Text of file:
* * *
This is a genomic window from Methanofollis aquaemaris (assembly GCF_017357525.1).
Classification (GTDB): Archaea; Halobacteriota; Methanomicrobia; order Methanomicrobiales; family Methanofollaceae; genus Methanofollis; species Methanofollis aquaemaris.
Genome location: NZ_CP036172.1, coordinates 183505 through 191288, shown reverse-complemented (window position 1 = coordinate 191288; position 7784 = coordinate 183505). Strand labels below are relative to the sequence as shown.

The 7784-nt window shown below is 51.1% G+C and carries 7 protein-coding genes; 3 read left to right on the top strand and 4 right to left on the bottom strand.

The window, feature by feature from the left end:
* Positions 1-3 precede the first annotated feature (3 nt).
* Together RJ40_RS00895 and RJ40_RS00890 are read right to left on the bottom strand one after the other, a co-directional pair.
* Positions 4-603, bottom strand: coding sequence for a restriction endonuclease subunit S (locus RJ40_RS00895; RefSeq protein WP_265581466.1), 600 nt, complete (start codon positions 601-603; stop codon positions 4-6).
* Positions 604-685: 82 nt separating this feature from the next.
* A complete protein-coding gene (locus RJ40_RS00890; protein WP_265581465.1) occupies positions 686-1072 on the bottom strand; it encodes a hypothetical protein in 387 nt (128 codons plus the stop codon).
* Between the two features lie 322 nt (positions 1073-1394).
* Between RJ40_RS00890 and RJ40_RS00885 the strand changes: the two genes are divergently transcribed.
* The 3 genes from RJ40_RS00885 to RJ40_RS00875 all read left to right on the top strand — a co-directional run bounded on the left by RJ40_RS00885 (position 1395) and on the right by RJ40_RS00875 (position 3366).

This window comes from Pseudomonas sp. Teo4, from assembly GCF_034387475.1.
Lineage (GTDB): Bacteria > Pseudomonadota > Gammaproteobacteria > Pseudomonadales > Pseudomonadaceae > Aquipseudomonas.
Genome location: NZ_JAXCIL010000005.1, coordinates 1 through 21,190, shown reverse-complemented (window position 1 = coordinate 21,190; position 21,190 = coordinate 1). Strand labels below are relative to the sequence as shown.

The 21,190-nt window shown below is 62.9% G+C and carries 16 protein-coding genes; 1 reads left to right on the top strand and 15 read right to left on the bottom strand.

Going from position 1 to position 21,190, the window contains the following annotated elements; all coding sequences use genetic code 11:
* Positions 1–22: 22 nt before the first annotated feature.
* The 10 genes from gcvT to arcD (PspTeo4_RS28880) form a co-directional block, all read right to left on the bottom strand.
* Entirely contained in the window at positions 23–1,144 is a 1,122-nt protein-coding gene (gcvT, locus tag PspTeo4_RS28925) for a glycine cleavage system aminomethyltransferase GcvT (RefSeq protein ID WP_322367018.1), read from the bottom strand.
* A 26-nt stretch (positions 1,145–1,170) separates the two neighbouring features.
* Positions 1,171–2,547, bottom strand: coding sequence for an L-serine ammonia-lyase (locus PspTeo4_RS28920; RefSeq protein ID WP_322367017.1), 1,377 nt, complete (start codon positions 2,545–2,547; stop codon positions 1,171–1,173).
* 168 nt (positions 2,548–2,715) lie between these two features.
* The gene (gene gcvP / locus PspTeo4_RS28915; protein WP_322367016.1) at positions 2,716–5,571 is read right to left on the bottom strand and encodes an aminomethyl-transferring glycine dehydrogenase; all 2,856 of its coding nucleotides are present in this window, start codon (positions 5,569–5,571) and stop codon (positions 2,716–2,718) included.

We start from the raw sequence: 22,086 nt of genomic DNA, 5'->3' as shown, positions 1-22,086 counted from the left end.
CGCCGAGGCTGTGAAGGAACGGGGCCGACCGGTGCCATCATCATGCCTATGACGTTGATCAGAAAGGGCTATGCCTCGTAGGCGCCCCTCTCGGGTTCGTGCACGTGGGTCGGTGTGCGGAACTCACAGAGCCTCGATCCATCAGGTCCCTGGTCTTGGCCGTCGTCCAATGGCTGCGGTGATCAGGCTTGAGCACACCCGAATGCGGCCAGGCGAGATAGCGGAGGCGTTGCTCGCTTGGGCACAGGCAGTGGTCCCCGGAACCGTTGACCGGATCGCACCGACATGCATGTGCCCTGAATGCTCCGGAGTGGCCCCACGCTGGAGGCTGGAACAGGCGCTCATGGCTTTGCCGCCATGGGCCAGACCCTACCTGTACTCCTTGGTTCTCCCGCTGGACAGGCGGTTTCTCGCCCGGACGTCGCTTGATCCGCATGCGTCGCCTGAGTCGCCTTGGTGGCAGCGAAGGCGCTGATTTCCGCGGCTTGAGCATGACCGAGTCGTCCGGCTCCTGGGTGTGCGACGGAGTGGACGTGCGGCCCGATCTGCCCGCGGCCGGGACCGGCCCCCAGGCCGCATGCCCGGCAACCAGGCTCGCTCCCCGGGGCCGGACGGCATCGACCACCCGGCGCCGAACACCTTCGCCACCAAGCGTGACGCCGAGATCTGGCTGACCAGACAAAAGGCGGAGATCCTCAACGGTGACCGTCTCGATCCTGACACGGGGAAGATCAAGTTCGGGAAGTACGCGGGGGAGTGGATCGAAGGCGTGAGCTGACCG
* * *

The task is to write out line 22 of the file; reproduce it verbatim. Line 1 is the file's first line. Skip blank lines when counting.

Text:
* A 26-nt stretch (positions 1,145–1,170) separates the two neighbouring features.